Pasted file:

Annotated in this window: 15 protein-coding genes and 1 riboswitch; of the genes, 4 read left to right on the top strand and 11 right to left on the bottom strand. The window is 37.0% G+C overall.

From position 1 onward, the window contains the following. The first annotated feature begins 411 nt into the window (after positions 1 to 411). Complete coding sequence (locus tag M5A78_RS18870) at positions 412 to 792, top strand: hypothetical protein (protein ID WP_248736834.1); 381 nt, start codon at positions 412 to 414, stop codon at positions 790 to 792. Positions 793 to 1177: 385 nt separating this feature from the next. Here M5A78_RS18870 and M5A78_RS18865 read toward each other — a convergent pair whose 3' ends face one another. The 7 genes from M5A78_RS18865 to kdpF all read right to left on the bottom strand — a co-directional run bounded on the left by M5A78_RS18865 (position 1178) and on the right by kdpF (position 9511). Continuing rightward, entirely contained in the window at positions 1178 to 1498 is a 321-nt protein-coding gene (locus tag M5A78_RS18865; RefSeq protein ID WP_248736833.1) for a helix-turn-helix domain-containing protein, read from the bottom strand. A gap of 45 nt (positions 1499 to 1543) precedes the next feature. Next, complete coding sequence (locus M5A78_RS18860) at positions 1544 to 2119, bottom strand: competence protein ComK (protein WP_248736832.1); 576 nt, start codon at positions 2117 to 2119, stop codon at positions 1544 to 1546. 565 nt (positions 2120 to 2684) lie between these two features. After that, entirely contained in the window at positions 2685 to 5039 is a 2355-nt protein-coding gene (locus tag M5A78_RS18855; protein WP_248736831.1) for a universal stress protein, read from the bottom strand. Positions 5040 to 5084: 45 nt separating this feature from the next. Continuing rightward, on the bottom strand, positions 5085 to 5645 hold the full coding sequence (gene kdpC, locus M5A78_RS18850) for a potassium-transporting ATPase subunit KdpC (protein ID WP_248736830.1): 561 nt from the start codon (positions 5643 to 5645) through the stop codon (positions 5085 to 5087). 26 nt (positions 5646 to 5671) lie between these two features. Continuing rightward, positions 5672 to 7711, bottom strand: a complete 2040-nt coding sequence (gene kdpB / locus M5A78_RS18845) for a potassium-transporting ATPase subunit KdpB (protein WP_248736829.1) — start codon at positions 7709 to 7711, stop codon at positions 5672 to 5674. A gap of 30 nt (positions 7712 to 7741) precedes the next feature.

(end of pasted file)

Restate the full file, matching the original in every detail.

Annotated in this window: 15 protein-coding genes and 1 riboswitch; of the genes, 4 read left to right on the top strand and 11 right to left on the bottom strand. The window is 37.0% G+C overall.

From position 1 onward, the window contains the following. The first annotated feature begins 411 nt into the window (after positions 1 to 411). Complete coding sequence (locus tag M5A78_RS18870) at positions 412 to 792, top strand: hypothetical protein (protein ID WP_248736834.1); 381 nt, start codon at positions 412 to 414, stop codon at positions 790 to 792. Positions 793 to 1177: 385 nt separating this feature from the next. Here M5A78_RS18870 and M5A78_RS18865 read toward each other — a convergent pair whose 3' ends face one another. The 7 genes from M5A78_RS18865 to kdpF all read right to left on the bottom strand — a co-directional run bounded on the left by M5A78_RS18865 (position 1178) and on the right by kdpF (position 9511). Continuing rightward, entirely contained in the window at positions 1178 to 1498 is a 321-nt protein-coding gene (locus tag M5A78_RS18865; RefSeq protein ID WP_248736833.1) for a helix-turn-helix domain-containing protein, read from the bottom strand. A gap of 45 nt (positions 1499 to 1543) precedes the next feature. Next, complete coding sequence (locus M5A78_RS18860) at positions 1544 to 2119, bottom strand: competence protein ComK (protein WP_248736832.1); 576 nt, start codon at positions 2117 to 2119, stop codon at positions 1544 to 1546. 565 nt (positions 2120 to 2684) lie between these two features. After that, entirely contained in the window at positions 2685 to 5039 is a 2355-nt protein-coding gene (locus tag M5A78_RS18855; protein WP_248736831.1) for a universal stress protein, read from the bottom strand. Positions 5040 to 5084: 45 nt separating this feature from the next. Continuing rightward, on the bottom strand, positions 5085 to 5645 hold the full coding sequence (gene kdpC, locus M5A78_RS18850) for a potassium-transporting ATPase subunit KdpC (protein ID WP_248736830.1): 561 nt from the start codon (positions 5643 to 5645) through the stop codon (positions 5085 to 5087). 26 nt (positions 5646 to 5671) lie between these two features. Continuing rightward, positions 5672 to 7711, bottom strand: a complete 2040-nt coding sequence (gene kdpB / locus M5A78_RS18845) for a potassium-transporting ATPase subunit KdpB (protein WP_248736829.1) — start codon at positions 7709 to 7711, stop codon at positions 5672 to 5674. A gap of 30 nt (positions 7712 to 7741) precedes the next feature.